This groundbreaking introduction to the Bible explores its emergence and development in the context of world history. It particularly focuses on the role of a number of empires in the formation of the biblical canon.
In addition to its comprehensive coverage, this book also integrates in an accessible way the most up-to-date work in the field. It traces the development of the Bible through its interaction with the empires of the time, from the Mesopotamian, Egyptian, Assyrian, Babylonian, Persian, and Hellenistic empires, through to the Roman dominion. Topics explored include the formation of the Pentateuch, the development of the earliest Old Testament stories, the historical study of the gospel traditions surrounding Jesus; the influence of Roman rule in the provinces where Paul spent much of his ministry; and the interpretation of the biblical texts and their use by different faith communities. Packed throughout with reader-friendly features including study questions, bibliographies, timelines, and illustrations and photos, this is a balanced and informed introduction.
|Product dimensions:||6.00(w) x 1.25(h) x 9.00(d)|
About the Author
DAVID M. CARR is Professor of Old Testament/Hebrew Bible at Union Theological Seminary in New York. His previous books include Reading the Fractures of Genesis: Historical and Literary Approaches (1996);The Erotic Word: Sexuality, Spirituality and the Bible (2003); and Writing on the Tablet of the Heart: Origins of Scripture and Literature (2005).
COLLEEN M. CONWAY is Professor of Religious Studies at Seton Hall University, South Orange, New Jersey. Her books include Men and Women in the Fourth Gospel: Gender and Johannine Characterization (1999) and Behold the Man: Jesus and Greco Roman Masculinity (2008).
Table of Contents
List of Figures vii
List of Maps ix
List of Boxes x
List of Abbreviations xviii
Overview of the Historical Period xix
Prologue: Orientation to Multiple Bibles and Multiple Translations 1
1 Studying the Bible in Its Ancient Context(s) 15
2 The Emergence of Ancient Israel and Its First Oral Traditions 33
3 Echoes of Empire in Monarchal Israel 53
4 Narrative and Prophecy amidst the Rise and Fall of the Northern Kingdom 85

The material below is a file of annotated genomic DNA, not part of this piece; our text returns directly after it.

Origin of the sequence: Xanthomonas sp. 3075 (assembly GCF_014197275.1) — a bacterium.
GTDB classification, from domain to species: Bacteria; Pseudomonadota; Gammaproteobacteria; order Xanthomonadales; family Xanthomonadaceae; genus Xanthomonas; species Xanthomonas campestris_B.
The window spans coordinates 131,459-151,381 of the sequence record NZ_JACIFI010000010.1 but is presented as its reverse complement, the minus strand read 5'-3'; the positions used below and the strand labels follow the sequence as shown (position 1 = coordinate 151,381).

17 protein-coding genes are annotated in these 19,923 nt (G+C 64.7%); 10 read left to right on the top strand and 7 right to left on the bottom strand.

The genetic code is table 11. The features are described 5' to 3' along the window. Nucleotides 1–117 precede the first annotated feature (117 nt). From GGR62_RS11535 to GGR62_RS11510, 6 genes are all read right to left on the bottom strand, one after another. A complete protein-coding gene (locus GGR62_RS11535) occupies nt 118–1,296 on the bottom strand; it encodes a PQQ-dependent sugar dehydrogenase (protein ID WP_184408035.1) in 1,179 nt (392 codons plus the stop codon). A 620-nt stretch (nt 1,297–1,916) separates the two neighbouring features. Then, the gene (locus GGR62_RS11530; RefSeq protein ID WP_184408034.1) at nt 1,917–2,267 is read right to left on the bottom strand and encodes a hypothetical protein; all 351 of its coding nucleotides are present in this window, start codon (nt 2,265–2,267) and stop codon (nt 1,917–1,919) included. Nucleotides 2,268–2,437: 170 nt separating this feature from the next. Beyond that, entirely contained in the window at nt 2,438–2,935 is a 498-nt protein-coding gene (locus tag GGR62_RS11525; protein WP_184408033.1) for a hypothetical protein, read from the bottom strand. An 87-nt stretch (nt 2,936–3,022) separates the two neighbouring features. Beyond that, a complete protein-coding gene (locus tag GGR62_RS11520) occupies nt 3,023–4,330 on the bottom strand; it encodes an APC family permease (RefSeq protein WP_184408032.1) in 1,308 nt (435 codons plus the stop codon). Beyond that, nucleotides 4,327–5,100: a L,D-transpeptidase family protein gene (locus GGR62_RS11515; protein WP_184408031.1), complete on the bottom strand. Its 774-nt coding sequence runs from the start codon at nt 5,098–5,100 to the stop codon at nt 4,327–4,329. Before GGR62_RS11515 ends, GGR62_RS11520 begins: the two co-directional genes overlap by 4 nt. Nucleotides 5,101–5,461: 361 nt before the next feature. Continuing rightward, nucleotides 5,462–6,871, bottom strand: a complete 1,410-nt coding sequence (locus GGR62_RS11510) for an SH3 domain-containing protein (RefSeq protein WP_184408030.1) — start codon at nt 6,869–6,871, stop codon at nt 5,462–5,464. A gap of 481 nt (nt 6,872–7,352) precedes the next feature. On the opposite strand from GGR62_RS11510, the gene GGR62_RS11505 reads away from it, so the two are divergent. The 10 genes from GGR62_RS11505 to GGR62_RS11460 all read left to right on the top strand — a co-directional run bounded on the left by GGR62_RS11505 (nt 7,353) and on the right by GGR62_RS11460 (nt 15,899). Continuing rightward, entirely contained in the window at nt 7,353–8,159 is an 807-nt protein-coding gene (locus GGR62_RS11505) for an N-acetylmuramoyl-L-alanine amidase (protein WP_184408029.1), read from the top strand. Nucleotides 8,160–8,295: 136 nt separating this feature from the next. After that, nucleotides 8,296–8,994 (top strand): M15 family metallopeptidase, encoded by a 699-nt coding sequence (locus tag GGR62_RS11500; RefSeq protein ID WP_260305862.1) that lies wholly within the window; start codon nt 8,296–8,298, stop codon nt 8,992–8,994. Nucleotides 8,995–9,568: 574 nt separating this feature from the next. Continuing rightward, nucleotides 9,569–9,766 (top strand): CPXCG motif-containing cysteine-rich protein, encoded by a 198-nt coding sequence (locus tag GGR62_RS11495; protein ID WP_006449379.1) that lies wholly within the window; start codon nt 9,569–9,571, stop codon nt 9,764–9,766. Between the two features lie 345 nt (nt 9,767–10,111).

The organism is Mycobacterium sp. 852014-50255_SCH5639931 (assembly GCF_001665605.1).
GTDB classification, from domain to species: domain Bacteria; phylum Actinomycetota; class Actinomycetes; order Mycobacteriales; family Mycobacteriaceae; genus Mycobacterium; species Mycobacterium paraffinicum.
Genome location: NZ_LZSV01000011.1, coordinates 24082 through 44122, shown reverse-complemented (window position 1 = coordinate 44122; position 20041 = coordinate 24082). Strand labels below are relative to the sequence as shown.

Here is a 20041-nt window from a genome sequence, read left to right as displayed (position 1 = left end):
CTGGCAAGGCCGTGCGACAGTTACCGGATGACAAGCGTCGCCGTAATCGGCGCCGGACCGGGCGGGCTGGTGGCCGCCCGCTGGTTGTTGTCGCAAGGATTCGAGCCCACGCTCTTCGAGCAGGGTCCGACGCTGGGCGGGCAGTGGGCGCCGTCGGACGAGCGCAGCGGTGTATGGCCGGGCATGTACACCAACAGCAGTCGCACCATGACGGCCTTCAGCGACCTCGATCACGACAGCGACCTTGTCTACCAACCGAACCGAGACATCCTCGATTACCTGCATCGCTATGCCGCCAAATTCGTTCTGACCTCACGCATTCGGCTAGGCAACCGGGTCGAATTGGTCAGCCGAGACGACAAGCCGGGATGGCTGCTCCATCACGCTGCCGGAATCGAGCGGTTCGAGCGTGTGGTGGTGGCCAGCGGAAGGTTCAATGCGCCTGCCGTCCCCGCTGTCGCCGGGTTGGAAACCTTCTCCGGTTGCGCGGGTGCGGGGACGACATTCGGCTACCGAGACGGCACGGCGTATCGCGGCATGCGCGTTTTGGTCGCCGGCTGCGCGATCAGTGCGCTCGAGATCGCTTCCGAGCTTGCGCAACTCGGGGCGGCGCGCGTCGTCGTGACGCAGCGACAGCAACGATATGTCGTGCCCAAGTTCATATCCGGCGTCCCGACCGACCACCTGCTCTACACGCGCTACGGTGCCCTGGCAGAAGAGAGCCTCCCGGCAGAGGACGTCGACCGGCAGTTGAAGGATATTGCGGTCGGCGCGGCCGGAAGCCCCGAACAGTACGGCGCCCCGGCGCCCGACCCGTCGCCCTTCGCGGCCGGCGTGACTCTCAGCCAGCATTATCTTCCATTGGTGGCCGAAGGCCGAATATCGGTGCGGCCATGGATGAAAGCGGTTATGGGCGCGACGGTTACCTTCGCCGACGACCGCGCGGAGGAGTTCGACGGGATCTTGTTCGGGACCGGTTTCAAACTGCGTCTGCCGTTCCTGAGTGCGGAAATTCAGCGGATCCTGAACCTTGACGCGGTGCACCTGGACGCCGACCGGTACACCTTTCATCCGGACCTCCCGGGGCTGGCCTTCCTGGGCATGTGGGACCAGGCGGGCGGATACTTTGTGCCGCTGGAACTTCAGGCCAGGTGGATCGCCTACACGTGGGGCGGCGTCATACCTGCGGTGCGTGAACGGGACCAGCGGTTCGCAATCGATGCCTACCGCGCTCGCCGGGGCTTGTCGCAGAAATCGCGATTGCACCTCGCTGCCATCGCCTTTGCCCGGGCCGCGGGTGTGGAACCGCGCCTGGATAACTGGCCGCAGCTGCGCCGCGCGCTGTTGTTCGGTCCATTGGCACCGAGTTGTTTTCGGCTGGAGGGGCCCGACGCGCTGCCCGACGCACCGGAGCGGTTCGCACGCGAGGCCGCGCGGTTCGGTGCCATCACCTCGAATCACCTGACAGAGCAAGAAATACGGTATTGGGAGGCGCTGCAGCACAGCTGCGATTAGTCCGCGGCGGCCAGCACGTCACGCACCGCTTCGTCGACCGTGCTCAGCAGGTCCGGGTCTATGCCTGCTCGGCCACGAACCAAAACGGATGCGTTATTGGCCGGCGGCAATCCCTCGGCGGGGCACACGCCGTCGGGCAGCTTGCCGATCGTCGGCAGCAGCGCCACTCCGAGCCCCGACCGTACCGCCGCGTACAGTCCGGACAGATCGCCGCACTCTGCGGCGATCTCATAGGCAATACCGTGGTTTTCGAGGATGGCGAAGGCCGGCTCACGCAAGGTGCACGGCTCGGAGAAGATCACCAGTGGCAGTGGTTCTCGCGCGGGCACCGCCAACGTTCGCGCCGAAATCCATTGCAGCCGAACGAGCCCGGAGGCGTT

5 Torah and Other Texts Written in the Wake of the Assyrian Empire 119
6 Bible for Exiles: Promise and Story in the Neo-Babylonian Empire 147
7 Persian Empire and the Emergence of a Temple-Centered Jewish Community 181
8 Hellenistic Empires and the Formation of the Hebrew Bible 205
9 Studying the New Testament in Its Ancient Context 221
10 Paul and his Letters in the Roman Colonial Context 241
11 Mark's Story of Jesus in the Midst of Roman Retribution 269
12 The Gospel of Matthew: Defining Community in the Wake of Destruction 289
13 Negotiating the Empire in Luke-Acts 307
14 The Gospel of John and the Johannine Epistles: Turning Inward as a Strategy for Life in the Empire 327
15 Variations on Responses to Empire in other New Testament Writings 345
Epilogue: The Final Formation of the Jewish and Christian Bibles 363
What People are Saying About This
"Carr and Conway have broken free from the typical Introduction to the Bible by framing their readable prose around the key effect of empire(s) on the development of biblical traditions. While not ignoring fundamental issues such as authorship, genre, and dating, their unique approach tells a compelling story of crucial periods in canonical history. Helpful sidebars provide readers with key texts as well as comments on content and method, and every chapter is richly illustrated with pictures, photographs, and maps. The whole approach is oriented towards a pedagogy in which students are invited into the conversation through overviews, exercises and reflection questions for each chapter. Students will find this book intellectually engaging and a pleasure to read. Instructors will be pleased to have a creative textbook as a partner in their teaching." —Richard S Ascough, Queen’s University, Canada
“As reliable as Carr and Conway are in their guidance to the Bible and to biblical scholarship, they are also not afraid to push at the cutting edge. Combine that fearlessness with a genuine concern for and knowledge of how students actually learn, and you’ve got a truly outstanding textbook.” —Tod Linafelt, Georgetown University